Although the vast majority of recent books on information literacy instruction have focused on how threshold concepts and the ACRL Framework are informing instruction today and how these conceptual approaches can be applied to real-life classroom situations, other important trends shaping information literacy instruction in the twenty-first century are also coming to the attention of scholars. Particularly significant among these trends is a movement toward learner-centered pedagogy—the notion that students learn better and retain more when instructors treat their students as people at the center of the learning experience. In Learner-Centered Pedagogy: Principles and Practices, Kevin Michael Klipfel and Dani Brecher Cook make a convincing case for the application of this pedagogical approach to information literacy instruction. In addition to outlining the foundations and history of learner-centered pedagogies, the authors provide suggestions for information literacy instruction sessions guided by learner-centered principles. Addressing the variety of learners in higher education today and the different ways they interact with educational resources, Engaging Diverse Learners: Teaching Strategies for Academic Librarians, by Mark Aaron Polger and Scott Sheidlower, also puts the learner at the center of information literacy instruction. Polger is noted for his contributions to the field of library marketing, and Engaging Diverse Learners can be seen as another facet of “marketing” library services—attracting and holding the attention of students during library instruction.
Thinking about who learners are as people is also evident in Alex Berrio Matamoros’s Information Literacy for Today’s Diverse Students: Differentiated Instructional Techniques for Academic Librarians and Meredith Powers and Laura Costello’s Reaching Diverse Learners with Virtual Reference and Instruction: A Practical Guide for Librarians. Both these books invoke the ACRL Framework in their discussions of information literacy instruction, and both focus on the need to pay attention to issues of diversity, equity, and inclusion in instructional design.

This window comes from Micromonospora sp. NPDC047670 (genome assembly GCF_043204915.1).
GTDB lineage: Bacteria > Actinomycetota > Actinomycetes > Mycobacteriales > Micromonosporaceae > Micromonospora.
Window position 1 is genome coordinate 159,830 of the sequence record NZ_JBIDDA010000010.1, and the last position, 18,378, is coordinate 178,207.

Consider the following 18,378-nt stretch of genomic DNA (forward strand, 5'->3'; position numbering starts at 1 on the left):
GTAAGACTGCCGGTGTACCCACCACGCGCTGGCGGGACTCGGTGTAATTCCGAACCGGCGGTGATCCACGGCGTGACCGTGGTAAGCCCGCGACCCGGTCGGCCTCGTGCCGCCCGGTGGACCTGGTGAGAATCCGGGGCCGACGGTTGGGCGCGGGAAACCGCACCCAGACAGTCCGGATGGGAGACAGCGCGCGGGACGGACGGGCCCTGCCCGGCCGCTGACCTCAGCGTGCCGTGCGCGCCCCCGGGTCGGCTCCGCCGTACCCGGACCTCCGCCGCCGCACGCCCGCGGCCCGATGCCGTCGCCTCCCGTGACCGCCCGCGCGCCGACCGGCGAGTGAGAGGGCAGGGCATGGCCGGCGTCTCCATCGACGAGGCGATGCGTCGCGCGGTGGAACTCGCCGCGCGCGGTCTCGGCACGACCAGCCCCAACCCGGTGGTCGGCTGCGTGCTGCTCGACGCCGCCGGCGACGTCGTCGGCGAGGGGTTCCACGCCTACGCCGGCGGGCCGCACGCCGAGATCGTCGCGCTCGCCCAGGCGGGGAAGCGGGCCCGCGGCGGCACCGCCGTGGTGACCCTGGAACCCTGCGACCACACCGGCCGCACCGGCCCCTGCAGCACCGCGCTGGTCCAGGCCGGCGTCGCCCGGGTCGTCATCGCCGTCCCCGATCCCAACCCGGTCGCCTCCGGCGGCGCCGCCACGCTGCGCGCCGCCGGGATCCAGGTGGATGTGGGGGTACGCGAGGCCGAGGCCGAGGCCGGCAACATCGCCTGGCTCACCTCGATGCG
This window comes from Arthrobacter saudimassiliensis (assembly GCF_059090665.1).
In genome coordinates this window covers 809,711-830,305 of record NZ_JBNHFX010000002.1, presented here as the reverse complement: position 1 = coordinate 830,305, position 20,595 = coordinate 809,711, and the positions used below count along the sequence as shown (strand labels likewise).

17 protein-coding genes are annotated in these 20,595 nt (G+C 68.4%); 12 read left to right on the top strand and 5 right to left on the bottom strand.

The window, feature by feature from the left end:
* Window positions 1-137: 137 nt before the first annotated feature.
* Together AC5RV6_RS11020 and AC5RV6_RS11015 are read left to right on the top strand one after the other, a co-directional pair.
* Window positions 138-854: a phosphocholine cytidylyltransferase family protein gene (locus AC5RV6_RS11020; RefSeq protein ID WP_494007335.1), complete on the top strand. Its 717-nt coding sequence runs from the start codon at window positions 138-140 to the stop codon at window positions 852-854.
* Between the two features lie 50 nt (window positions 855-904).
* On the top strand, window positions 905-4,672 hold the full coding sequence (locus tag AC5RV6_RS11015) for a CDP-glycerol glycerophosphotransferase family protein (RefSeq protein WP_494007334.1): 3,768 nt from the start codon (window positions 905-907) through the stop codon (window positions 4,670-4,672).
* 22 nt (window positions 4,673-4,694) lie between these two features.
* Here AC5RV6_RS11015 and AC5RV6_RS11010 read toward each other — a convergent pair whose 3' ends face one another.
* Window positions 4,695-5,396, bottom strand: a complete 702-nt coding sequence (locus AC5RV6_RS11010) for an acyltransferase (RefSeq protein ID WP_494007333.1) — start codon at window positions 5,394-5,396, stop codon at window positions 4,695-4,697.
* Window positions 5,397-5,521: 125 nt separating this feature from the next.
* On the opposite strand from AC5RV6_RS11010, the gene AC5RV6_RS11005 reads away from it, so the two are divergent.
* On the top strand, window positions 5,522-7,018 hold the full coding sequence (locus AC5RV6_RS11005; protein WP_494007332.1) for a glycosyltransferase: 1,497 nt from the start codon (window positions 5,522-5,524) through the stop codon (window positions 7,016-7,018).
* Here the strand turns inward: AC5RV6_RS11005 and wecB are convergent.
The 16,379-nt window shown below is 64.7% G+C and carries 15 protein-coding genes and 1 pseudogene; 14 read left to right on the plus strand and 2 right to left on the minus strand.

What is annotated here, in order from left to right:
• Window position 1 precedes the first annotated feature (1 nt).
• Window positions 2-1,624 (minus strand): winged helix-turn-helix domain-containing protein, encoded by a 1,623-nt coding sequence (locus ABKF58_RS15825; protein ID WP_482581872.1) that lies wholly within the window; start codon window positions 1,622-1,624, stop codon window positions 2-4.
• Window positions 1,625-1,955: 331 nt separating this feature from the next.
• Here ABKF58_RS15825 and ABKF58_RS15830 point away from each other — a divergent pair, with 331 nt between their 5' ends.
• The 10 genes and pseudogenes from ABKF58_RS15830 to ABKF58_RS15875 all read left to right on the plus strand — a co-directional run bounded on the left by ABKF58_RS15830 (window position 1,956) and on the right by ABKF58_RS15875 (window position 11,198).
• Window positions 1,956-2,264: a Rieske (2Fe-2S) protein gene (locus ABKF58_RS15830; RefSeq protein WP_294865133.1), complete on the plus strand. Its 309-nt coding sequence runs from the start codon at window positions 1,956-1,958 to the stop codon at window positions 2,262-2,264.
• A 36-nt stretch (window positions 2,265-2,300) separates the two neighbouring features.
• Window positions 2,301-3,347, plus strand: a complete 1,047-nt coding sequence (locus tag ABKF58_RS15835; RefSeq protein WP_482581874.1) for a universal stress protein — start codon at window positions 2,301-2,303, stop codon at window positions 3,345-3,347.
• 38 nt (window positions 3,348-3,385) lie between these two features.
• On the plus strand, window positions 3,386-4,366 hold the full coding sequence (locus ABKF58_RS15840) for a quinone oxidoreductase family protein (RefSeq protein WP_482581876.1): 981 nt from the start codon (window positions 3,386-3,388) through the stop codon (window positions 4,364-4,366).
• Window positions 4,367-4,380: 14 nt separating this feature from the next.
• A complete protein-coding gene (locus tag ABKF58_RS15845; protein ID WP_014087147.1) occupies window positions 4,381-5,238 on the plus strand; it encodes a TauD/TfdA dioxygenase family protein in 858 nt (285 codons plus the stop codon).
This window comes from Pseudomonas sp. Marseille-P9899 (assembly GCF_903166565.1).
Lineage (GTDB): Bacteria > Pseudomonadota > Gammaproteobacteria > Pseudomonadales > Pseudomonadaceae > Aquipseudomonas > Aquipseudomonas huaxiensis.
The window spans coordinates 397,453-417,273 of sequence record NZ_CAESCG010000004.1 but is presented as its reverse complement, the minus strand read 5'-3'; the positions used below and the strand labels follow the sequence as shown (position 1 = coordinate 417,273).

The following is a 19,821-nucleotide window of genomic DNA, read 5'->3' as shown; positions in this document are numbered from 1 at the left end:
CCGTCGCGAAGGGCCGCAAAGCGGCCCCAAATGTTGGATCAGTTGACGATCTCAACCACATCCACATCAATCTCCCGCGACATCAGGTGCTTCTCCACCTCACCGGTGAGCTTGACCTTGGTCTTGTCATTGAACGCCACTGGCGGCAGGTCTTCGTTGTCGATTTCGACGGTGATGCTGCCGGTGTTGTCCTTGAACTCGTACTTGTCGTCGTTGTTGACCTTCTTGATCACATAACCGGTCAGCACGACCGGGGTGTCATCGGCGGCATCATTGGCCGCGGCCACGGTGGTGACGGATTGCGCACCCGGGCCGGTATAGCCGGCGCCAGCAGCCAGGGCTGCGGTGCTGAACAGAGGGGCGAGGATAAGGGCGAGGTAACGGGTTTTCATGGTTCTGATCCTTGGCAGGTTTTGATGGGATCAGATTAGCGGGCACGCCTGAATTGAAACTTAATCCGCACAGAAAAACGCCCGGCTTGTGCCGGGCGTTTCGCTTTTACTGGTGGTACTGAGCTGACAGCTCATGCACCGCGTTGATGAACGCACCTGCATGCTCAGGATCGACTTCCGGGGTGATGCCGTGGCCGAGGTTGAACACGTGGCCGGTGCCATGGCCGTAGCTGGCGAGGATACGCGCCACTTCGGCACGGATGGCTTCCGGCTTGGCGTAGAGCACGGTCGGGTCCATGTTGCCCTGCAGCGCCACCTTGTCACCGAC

Themes of equity, diversity, and inclusion are also apparent in recent work on critical pedagogy geared toward instruction librarians. Of particular note is the two-volume Critical Library Pedagogy Handbook, edited by Nicole Pagowsky and Kelly McElroy. This set brings a critical lens to the constructed nature of information organization and sheds light on the politics of both information and education, bringing new perspectives and suggestions for learning activities to information literacy instruction. By revealing the power structures inherent in guiding documents and standards such as the Framework, this set complicates how practitioners understand their discipline and its effects on learners. Though it does not supply lesson plans, Critical Literacy for Information Professionals, edited by Sarah McNicol, discusses how critical pedagogy can be applied to information literacy instruction and suggests how librarians can examine their own instructional practices with a critical lens. Critical Approaches to Credit-Bearing Information Literacy Courses, edited by Angela Pashia and Jessica Critten, advocates for critical information literacy in credit-bearing courses and discusses how critical information literacy can inform Framework-driven lesson plans.